Favorite childhood activities that span a plethora of events from sports to music to fly fishing linger in our memories as adults. Many of these joys are passed on to our children and embraced with the same passion. Then there are those disappointing moments when parents realize their children don’t have the same passion. We all know that not every child is genetically hot-wired with the same athleticism, musical ability and backpacking skills as their parents. Yet, parents persist in getting junior involved in those things that made their childhood complete.
Insisting Johnny play baseball or Sally take ballet never brings about the results or the same joy as letting them find their own passion. That statement causes some eyes to flash dollar signs. You don’t have to take out a second mortgage while your children discover what they are passionate about. Exposing them to things that interest them can be done economically, if not free.
The Fox Valley Park District offers classes in martial arts, dance, art, drama and many other activities that are conducted for a few weeks for a nominal fee. If the six week basketball season or the gymnastic class turns out to be less than fun, your child can explore other options.
Interest may wax and wane as time goes by. Piano may give way to soccer that gives way to guitar. It doesn’t mean your child lacks focus, but rather he is gaining a wide range of experiences that will shape his life. A three-year old who loves to dance every time there is music may not find his career path leading to the Joffery School of Dance. Neither do horseback riding lessons lead to Olympic gold. Greatness should never be the goal—rather, finding an identity in their formative years that builds a positive self-image.
That image may not be the same one you had as a child. Scouting may capture your son’s interest more than basketball or drama may be more exciting to your daughter than band. Be willing to surrender living vicariously through your child, and embrace what interests him or her.
Patience and encouragement are key
Be patient while your child discovers what he wants to pursue. Allow him to put something down and pick up something new. But be sure to make it clear he has to finish what he starts. If a class is six weeks or the season lasts three months he is committed to that time frame. At the end of the commitment, together you can determine what’s next. Praise your child for staying the course. Finishing projects and being faithful to commitments are essential skills necessary for success in adulthood.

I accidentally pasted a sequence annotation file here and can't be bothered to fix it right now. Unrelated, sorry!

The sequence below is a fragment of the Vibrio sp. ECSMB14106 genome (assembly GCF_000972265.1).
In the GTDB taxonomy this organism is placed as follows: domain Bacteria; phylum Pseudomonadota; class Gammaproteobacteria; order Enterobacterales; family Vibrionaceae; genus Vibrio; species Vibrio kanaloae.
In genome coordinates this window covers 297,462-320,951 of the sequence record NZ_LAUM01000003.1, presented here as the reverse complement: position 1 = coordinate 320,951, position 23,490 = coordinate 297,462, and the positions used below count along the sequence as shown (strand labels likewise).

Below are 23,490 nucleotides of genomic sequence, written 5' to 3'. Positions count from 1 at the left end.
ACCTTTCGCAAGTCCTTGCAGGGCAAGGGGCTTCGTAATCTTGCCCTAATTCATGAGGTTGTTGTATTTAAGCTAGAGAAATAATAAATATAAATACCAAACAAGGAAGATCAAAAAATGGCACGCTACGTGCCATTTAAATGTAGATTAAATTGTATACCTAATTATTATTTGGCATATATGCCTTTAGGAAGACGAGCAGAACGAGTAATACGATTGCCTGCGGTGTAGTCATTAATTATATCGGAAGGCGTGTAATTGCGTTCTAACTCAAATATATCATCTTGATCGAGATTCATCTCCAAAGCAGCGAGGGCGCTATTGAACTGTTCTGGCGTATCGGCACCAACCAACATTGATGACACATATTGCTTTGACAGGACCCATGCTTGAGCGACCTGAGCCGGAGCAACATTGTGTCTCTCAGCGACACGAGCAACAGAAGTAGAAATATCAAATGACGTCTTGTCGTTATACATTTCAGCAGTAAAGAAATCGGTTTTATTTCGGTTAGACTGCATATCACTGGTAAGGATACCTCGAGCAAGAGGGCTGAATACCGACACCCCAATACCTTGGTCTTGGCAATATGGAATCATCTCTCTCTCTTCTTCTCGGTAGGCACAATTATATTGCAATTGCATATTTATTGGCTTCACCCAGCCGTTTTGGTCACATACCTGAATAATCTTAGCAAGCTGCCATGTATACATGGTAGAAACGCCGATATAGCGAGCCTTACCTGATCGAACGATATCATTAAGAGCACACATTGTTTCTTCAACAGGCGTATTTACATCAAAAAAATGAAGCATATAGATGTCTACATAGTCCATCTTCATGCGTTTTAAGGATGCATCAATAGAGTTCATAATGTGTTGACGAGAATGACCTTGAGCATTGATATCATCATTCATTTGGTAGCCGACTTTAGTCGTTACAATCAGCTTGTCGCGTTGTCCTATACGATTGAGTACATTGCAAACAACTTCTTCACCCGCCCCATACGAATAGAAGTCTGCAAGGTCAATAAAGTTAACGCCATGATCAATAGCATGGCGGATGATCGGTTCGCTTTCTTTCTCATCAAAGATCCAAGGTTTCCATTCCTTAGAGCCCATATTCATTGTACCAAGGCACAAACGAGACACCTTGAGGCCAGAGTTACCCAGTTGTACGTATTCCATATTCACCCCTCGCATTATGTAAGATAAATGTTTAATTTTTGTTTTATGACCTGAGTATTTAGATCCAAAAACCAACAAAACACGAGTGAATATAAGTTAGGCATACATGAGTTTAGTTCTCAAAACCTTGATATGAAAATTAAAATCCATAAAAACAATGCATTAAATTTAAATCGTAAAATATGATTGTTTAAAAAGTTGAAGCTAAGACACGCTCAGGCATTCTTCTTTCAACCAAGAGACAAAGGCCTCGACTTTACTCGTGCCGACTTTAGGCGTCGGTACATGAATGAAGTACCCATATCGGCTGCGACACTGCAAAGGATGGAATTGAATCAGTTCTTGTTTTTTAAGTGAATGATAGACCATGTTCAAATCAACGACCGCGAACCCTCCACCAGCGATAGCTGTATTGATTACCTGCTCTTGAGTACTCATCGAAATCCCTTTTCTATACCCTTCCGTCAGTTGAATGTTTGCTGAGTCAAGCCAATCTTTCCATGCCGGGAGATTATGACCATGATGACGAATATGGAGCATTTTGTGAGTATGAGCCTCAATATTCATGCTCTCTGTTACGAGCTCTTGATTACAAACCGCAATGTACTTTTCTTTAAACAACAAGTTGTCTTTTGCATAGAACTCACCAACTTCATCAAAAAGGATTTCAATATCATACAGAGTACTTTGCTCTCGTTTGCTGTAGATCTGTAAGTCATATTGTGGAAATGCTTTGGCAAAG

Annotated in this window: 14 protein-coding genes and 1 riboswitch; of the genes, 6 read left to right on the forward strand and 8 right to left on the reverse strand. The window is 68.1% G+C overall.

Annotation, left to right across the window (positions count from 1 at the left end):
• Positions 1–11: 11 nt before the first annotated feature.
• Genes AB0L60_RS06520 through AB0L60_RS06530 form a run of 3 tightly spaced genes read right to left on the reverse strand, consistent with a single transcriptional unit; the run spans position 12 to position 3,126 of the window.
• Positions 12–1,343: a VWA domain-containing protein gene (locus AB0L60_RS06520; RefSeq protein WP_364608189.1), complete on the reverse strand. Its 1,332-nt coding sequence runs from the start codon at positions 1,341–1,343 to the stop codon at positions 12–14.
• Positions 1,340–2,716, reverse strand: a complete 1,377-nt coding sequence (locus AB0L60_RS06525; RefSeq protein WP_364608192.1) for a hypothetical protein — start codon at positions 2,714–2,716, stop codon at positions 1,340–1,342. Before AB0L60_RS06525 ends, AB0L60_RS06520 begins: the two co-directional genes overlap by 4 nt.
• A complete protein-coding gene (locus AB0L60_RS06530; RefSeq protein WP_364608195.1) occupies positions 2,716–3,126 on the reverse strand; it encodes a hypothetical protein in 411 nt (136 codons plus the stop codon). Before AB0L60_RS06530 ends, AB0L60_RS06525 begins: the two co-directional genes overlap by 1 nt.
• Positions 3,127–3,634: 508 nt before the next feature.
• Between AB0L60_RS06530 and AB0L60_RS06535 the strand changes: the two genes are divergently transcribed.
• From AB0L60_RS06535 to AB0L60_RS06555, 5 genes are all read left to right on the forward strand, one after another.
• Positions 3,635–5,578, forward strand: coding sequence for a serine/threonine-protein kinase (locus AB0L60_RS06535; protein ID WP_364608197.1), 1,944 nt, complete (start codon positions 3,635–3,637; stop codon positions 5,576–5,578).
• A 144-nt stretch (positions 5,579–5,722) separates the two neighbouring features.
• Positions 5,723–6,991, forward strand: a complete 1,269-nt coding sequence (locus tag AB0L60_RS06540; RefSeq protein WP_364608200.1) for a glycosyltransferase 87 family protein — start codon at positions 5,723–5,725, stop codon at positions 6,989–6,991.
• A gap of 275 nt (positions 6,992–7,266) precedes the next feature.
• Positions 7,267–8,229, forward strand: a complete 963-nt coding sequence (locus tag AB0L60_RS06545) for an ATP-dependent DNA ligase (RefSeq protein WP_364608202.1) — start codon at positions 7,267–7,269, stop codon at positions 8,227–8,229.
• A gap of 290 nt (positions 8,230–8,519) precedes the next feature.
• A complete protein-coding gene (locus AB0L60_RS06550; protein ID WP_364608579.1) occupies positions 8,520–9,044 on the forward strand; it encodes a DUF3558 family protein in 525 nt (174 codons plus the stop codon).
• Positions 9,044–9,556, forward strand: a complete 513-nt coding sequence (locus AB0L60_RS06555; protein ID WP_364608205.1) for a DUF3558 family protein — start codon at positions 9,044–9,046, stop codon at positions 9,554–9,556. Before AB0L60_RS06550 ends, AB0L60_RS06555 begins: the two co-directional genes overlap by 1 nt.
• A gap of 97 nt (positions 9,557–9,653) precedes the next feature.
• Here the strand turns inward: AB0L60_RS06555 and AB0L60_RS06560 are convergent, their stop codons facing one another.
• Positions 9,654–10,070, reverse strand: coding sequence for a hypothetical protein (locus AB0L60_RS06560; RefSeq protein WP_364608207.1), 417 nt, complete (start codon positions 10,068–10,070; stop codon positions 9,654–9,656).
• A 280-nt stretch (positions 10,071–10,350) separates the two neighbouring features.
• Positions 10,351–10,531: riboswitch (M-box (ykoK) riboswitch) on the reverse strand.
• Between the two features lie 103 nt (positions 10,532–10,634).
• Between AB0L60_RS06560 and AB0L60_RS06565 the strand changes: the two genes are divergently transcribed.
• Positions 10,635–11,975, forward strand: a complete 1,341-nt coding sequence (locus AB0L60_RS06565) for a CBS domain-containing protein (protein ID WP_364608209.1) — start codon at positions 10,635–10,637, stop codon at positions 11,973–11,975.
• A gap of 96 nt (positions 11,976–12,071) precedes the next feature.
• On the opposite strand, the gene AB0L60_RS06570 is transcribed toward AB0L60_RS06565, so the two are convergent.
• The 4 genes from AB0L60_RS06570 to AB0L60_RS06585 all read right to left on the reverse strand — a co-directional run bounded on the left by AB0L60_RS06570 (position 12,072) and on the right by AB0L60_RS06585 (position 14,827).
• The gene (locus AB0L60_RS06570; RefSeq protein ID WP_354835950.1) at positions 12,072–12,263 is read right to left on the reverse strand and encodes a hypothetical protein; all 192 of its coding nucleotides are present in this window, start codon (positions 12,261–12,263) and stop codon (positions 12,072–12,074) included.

Limit your financial investment
Don’t go crazy buying equipment and accessories until you see their commitment. Renting is often an option for musical instruments. Borrow equipment or buy the minimum necessary to provide the best possible experience. When the passion takes hold, discuss together what the next step is. It is a good thing to have children earn some of the money for fees and equipment. They are more likely to continue when things get tough when they have a personal investment.
Socialization can trump perfection
Have you ever pursue something even though you were not necessarily good at it? So will your child. He may try out for the basketball team to be with his friends, yet, never get an opportunity to play. If your child is fine with that, then don’t discourage him. Sometimes the social interaction is worth more than being the star player. But if he complains, it probably won’t be too hard to redirect his interest in another direction.
Cheer them on
Above all else, be their cheerleaders. Get involved in some way. Be a willing volunteer parent, and try not to miss events. Take lots of pictures. Brag to their grandparents.
Where to go with your child to explore possibilities in and around Aurora.
Here are a few suggestions:
Teens can join the Theater Guild that meets at the Prisco Center, or younger thespians can sign up for a few classes through the Fox Valley Park District.
The Vaughn center offers instructors for every level of interest. Click this page to choose an instructor.
Check out the Fox Valley Park District site for all their class offerings.
Below are some private schools
Moves Dance offers classes in a variety of dance styles. For twenty years Moves Dance has offered classes for students age three to adult.
Develop soccer skills at Just for Kicks. Open to all ages and skill levels. If Soccer is your child’s passion consider joining a traveling soccer team and hone your skills to a professional level at Kickers Soccer Club.
Fox Valley Park District offers beginners basketball fun, but if basketball is their passion Aurora Elite may be the place for them.
Whether you explore martial arts in a short park district class or want to join a school, Mike Neil Traditional Martial Arts encourages family participation. Students range in age from 5 to adults.
Huntoon Stables has been providing riding lessons and quality horse training in the Fox Valley area since 1932.
Hix Bros Music offers music lessons for all ages. Instruments are available for rent.Click here to check out the website.
Where have you found activities to engage your children and help them find their passion?
Please subscribe to this link to receive the latest parent tips and family-friendly events using the subscription button on the right.